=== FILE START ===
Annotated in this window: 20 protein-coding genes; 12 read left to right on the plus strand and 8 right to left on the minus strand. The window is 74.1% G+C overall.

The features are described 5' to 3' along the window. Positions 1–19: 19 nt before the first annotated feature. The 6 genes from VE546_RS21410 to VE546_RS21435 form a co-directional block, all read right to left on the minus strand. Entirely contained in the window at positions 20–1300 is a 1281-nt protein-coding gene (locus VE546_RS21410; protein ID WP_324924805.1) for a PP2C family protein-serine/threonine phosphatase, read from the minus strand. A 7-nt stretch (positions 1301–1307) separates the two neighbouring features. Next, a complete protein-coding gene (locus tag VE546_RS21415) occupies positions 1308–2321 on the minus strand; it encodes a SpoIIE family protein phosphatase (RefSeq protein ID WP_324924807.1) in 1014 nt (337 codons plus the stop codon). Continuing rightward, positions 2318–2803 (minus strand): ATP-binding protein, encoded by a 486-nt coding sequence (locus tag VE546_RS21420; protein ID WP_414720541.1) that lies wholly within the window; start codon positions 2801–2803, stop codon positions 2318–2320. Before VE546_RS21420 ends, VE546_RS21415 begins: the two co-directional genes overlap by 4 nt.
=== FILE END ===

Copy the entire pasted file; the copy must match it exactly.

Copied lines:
Annotated in this window: 20 protein-coding genes; 12 read left to right on the plus strand and 8 right to left on the minus strand. The window is 74.1% G+C overall.

The features are described 5' to 3' along the window. Positions 1–19: 19 nt before the first annotated feature. The 6 genes from VE546_RS21410 to VE546_RS21435 form a co-directional block, all read right to left on the minus strand. Entirely contained in the window at positions 20–1300 is a 1281-nt protein-coding gene (locus VE546_RS21410; protein ID WP_324924805.1) for a PP2C family protein-serine/threonine phosphatase, read from the minus strand. A 7-nt stretch (positions 1301–1307) separates the two neighbouring features. Next, a complete protein-coding gene (locus tag VE546_RS21415) occupies positions 1308–2321 on the minus strand; it encodes a SpoIIE family protein phosphatase (RefSeq protein ID WP_324924807.1) in 1014 nt (337 codons plus the stop codon). Continuing rightward, positions 2318–2803 (minus strand): ATP-binding protein, encoded by a 486-nt coding sequence (locus tag VE546_RS21420; protein ID WP_414720541.1) that lies wholly within the window; start codon positions 2801–2803, stop codon positions 2318–2320. Before VE546_RS21420 ends, VE546_RS21415 begins: the two co-directional genes overlap by 4 nt.